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Journals from Kanto Gakuin University

2009-10-28 Homesickness (?) and Zen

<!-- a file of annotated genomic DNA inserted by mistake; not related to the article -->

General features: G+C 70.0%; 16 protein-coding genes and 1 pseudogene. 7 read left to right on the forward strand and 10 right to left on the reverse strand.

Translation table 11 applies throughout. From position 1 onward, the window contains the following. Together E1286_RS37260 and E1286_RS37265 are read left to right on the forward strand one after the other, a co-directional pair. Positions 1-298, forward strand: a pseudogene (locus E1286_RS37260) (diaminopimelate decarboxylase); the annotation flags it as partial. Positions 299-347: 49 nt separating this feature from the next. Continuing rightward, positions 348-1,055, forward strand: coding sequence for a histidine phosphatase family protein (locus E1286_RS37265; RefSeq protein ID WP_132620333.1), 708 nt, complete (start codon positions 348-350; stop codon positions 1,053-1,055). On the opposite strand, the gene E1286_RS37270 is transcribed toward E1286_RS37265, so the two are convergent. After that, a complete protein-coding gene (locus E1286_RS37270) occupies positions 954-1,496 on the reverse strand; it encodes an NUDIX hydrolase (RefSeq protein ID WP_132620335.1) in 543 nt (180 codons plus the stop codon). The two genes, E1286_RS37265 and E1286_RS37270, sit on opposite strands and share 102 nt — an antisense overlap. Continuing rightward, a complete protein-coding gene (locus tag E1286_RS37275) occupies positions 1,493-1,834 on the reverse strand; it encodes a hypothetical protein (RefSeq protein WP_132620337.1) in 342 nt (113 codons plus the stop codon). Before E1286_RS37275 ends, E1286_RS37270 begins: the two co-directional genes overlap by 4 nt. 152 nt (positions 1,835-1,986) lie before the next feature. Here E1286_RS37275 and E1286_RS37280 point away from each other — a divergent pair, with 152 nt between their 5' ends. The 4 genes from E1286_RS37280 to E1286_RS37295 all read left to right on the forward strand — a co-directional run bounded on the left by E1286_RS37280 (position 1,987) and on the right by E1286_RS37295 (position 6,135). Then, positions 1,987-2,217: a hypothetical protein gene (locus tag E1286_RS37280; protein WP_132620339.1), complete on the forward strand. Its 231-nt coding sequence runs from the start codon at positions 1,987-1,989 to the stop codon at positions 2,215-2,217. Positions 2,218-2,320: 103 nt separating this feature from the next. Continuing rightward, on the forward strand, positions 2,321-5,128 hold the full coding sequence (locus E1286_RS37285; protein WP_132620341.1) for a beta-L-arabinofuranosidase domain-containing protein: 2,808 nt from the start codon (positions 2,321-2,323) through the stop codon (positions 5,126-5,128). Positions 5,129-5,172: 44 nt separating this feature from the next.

As I was brushing my hair this morning, I realized that I was in Japan using a hair brush that I had bought in Ecuador because I had lost my Seattle-bought one in Honduras. Suddenly, I felt simultaneously connected to and hopelessly distant from all the far-flung parts of my life. I guess you could say I got homesick. Which is odd, because I'm almost never actually "home." I'm not even sure which home I was feeling homesick for " my parents' house in Seattle? My Honduran family's apartment in Seattle? My Honduran family's house in Honduras? My friends in Ecuador, or Boston, or D.C., or Mexico? I don't know. It might just be time for my usual mid-semester I've-over-committed-myself again realization. It happens wherever I am, even last summer when I was in Seattle, so I'm not sure if you can really call it homesickness. It's just my usual tendency to not only want to do a little bit of everything, but to throw myself 100 percent into whatever I do. Obviously, if I'm trying to do several things at once, the math doesn't add up. I don't have 300 percent to give. But, of course, I try anyway So at the moment I am enjoying many different aspects of my time here in Japan, but wishing I could devote more time and energy to each one. The challenge of taking level two instead of level three for the JLPT means studying much more outside of class, but I love the feeling of suddenly being able to read a new sign on the way to school. Then again, I have such a wonderful host family that when I'm home I want to give them my full attention rather than hide in my room studying (I'm still not quite at the point where I can multitask and understand Japanese at the same time!). So I get up at six to study before they wake up, eat breakfast with them at seven, go to class, study after class in the library, come home, eat dinner and chat with my host family from about six to nine, and study some more after the girls go to bed. In English or Spanish, the eating dinner and chatting part of the program would constitute a break, but in Japanese it requires concentration, especially since Maho and Ayumi are often either giggling or chewing or both while they talk! Then, of course, I would also like to spend time with the Japanese buddies, going out for food or karaoke or bowling or (more often than not) baseball. So I more or less fit it all in, but I don't have as much time left for sleeping as I might like. A week from Saturday the home stay ends and we move back into the student dorm at Hayama; I will be sad to leave such a sweet and entertaining host family, but it will release a bit of the pressure I feel to make time for everyone. So, for the most part I'm happy in Japan, but Japan tires me out. As such, during fall break (which starts on Thursday and goes until Tuesday), I am going to actually try to give myself a break! Instead of schlepping across the country somewhere, I'm going to stay home. My host family's kid-filled neighborhood is throwing a Halloween party on Friday, Ayumi's birthday is on Saturday, Monday I'll go play catch with my host dad, and in between I will just relax and sleep and (knowing me) study, but hopefully not too much. I suppose I should cover some of what has gone on the in the last two weeks. There are the usual small stories, such as the fact that just during the last week I have eaten jellyfish, squid-ink pasta, and fish sausage. The other day, on a small side street, I heard an ambulance that had sirens but also loudspeakers that said politely and calmly, "Please move to the side. Thank you very much." Then there was the time when my host dad (who speaks almost no English at all) wanted to know how to say "sooridaijin" in English. I said, "Prime Minister," and he laughed. "Mini-ster? Like a small 'mister'? Hm, 'president' sounds much bigger" Without realizing it, my host mom thoroughly reminded me the other day that I am definitely not in Latin America: we both sat down with our calendars and wrote out daily plans (which days I would be home for dinner, which days I wouldn't, activities we planned to do with the kids, etc) - two to three weeks in advance! Sometimes, even though I live with a Japanese family, I'm still surprised when I leave the house in the morning and realize that I really am in Japan. I am so used to being with my Honduran friends, speaking Spanish all day, and then leaving the house to find myself still in Seattle. On sleepy mornings, it's often a bit of an adjustment to remember to say "Ohayou gozaimasu" to people instead of "good morning." One bigger story I should probably include is that of our trip to a Zen temple, organized by KGU's IPO. I was glad to manage a few quick naps on trains; I'm glad we had the opportunity to go, but it was certainly a tiring trip! It started on a Tuesday morning, when the sixteen of us (ten exchange students, four buddies, and two people from IPO) hopped on several trains, and eventually arrived at Odawara Castle. I love the stark contrast between old Japan and new Japan, existing side by side. I took a picture from the Odawara station, where you could see a modern street with bright lights and tall buildings covered in colorful signs, yet in the background you could see the traditional architecture of Odawara Castle sitting on a tree-covered hill. After touring the castle, we had some lunch and headed off to Saijoji (the Zen temple), arriving right at 3pm. The path up from the bus to the temple was gorgeous, surrounded by cedar trees and streams. We checked in, dropped off our things, and then took a short tour partway up the mountain. A monk named Aoki-san was our guide, with a Hawaiian monk (whose name I sadly can't remember) providing translations and clarifications. The Hawaiian monk only arrived in Japan a month ago, so he did the best he could, but still had some trouble on the deeper discussions. Still, considering that I hope to become a translator/interpreter, I enjoyed watching the interpretation dynamic! We then took a bath Japanese-style (the girls split into two shifts, since there were so many of us), and got ready for dinner. Dinner included a detailed lesson on how to eat politely, and an appreciation-oriented pre-dinner chant. I did my best to sit up straight and eat as correctly as possible (although there wasn't much I could do about being left-handed), and I tried not to make faces when I was surprised by certain flavors (temple food is vegetarian, and they get rather creative sometimes with their vegetable preparation). I was frustrated to see, however, that some people did not eat all of the food, even after Aoki-san made several comments about how important it was to eat everything and appreciate what we are given. It is not that hard to eat food you don't like! In the long run, respect is more important than happy taste buds, especially when your hosts are Zen monks. After dinner we did zazen, which to be honest was not quite as enlightening as I might have hoped. Thanks to my tendonitis, it mostly just hurt. A few people got sleepy, but I was wide awake trying to think about something other than my grumpy knee! If I could have sat with my left leg straight, maybe I could have had a more profound experience, but as it was, I did the best I could to sit still and pretend my knee didn't hurt. It was also a challenge to keep up with the monks sometimes as we walked around the temple buildings; as in many other Japanese public buildings, when we entered the temple we took off our shoes and traded them for slippers provided by the temple. Inside the temple, I did my best to walk quickly, quietly, and dignifiedly in slippers three sizes too small " it was so difficult that I just made up a word to describe the experience! The next morning we were woken up by the bells at 5, and we were meditating by 5:15. We then watched morning prayers in two different buildings (one a bit further up the hill than the other), had breakfast (very similar to dinner), and did some cleaning. It was funny to see that the monks who were assigned to delegate cleaning tasks seemed just as hesitant and nervous as we did. They giggled! I never thought I would see a monk giggle. After cleaning, we listened to a sermon by one of the elder monks; to be honest, I didn't understand very much at all, but I did my best to look attentive and interested anyway. Afterwards we thanked Aoki-san and the Hawaiian interpreter, checked out, and ran down the hill to the bus (the sermon ran a bit longer than expected, so it was a rush to catch the bus!). From there we spent a day experiencing the variety that Japanese public transportation has to offer: buses, trains, a cable car, the Ropeway, the pirate ship, another bus, more trains I do wish I didn't get carsick/trainsick/bussick so easily! I spent most of the day a bit nauseous, trying to be cheerful and enjoy the touristy stops in between buses and trains (we went to the same places I had visited with my host family on our trip to Hakone). We made it home by around 10:30pm that night, ready for a good night's sleep! Well, that entry ended up completely different from today's Spanish version. Interesting Anyway, take care everyone, see you when I see you! Lily